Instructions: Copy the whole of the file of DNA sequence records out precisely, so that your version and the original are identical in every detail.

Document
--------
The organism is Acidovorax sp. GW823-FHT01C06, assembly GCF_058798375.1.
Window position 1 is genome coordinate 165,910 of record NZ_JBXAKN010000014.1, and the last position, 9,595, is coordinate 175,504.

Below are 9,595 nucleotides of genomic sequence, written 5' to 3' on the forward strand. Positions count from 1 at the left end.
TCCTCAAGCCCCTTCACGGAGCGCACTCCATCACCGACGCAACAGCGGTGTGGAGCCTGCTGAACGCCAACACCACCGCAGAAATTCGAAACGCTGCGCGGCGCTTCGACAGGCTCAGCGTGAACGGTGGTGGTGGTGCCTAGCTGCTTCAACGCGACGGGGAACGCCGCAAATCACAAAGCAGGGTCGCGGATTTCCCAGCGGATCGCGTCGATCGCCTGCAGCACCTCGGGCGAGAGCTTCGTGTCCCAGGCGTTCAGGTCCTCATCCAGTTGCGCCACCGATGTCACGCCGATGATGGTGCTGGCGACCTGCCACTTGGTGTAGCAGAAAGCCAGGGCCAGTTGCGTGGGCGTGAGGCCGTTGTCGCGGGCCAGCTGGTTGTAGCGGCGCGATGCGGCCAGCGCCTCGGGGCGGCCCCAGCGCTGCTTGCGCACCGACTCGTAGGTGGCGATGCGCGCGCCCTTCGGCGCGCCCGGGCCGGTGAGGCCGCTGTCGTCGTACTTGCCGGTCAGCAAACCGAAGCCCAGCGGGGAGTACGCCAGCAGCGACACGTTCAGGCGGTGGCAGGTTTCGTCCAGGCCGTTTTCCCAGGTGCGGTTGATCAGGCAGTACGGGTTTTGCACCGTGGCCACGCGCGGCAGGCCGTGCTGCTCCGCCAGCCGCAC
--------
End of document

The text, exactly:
The organism is Acidovorax sp. GW823-FHT01C06, assembly GCF_058798375.1.
Window position 1 is genome coordinate 165,910 of record NZ_JBXAKN010000014.1, and the last position, 9,595, is coordinate 175,504.

Below are 9,595 nucleotides of genomic sequence, written 5' to 3' on the forward strand. Positions count from 1 at the left end.
TCCTCAAGCCCCTTCACGGAGCGCACTCCATCACCGACGCAACAGCGGTGTGGAGCCTGCTGAACGCCAACACCACCGCAGAAATTCGAAACGCTGCGCGGCGCTTCGACAGGCTCAGCGTGAACGGTGGTGGTGGTGCCTAGCTGCTTCAACGCGACGGGGAACGCCGCAAATCACAAAGCAGGGTCGCGGATTTCCCAGCGGATCGCGTCGATCGCCTGCAGCACCTCGGGCGAGAGCTTCGTGTCCCAGGCGTTCAGGTCCTCATCCAGTTGCGCCACCGATGTCACGCCGATGATGGTGCTGGCGACCTGCCACTTGGTGTAGCAGAAAGCCAGGGCCAGTTGCGTGGGCGTGAGGCCGTTGTCGCGGGCCAGCTGGTTGTAGCGGCGCGATGCGGCCAGCGCCTCGGGGCGGCCCCAGCGCTGCTTGCGCACCGACTCGTAGGTGGCGATGCGCGCGCCCTTCGGCGCGCCCGGGCCGGTGAGGCCGCTGTCGTCGTACTTGCCGGTCAGCAAACCGAAGCCCAGCGGGGAGTACGCCAGCAGCGACACGTTCAGGCGGTGGCAGGTTTCGTCCAGGCCGTTTTCCCAGGTGCGGTTGATCAGGCAGTACGGGTTTTGCACCGTGGCCACGCGCGGCAGGCCGTGCTGCTCCGCCAGCCGCAC